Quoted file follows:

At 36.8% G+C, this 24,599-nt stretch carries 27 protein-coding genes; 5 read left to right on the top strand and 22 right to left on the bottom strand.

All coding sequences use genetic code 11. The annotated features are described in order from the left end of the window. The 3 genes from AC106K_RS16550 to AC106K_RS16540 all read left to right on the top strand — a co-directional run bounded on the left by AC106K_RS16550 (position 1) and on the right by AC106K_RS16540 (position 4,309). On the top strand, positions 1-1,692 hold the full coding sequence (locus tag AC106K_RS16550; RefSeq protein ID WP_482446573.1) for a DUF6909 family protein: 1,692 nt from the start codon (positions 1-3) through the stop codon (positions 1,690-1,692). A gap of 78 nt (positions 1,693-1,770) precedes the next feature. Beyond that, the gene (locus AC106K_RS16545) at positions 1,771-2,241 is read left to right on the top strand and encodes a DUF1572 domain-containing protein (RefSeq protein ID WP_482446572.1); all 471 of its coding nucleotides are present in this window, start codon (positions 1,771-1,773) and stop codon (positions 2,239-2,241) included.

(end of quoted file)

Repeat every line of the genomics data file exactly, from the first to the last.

At 36.8% G+C, this 24,599-nt stretch carries 27 protein-coding genes; 5 read left to right on the top strand and 22 right to left on the bottom strand.

All coding sequences use genetic code 11. The annotated features are described in order from the left end of the window. The 3 genes from AC106K_RS16550 to AC106K_RS16540 all read left to right on the top strand — a co-directional run bounded on the left by AC106K_RS16550 (position 1) and on the right by AC106K_RS16540 (position 4,309). On the top strand, positions 1-1,692 hold the full coding sequence (locus tag AC106K_RS16550; RefSeq protein ID WP_482446573.1) for a DUF6909 family protein: 1,692 nt from the start codon (positions 1-3) through the stop codon (positions 1,690-1,692). A gap of 78 nt (positions 1,693-1,770) precedes the next feature. Beyond that, the gene (locus AC106K_RS16545) at positions 1,771-2,241 is read left to right on the top strand and encodes a DUF1572 domain-containing protein (RefSeq protein ID WP_482446572.1); all 471 of its coding nucleotides are present in this window, start codon (positions 1,771-1,773) and stop codon (positions 2,239-2,241) included.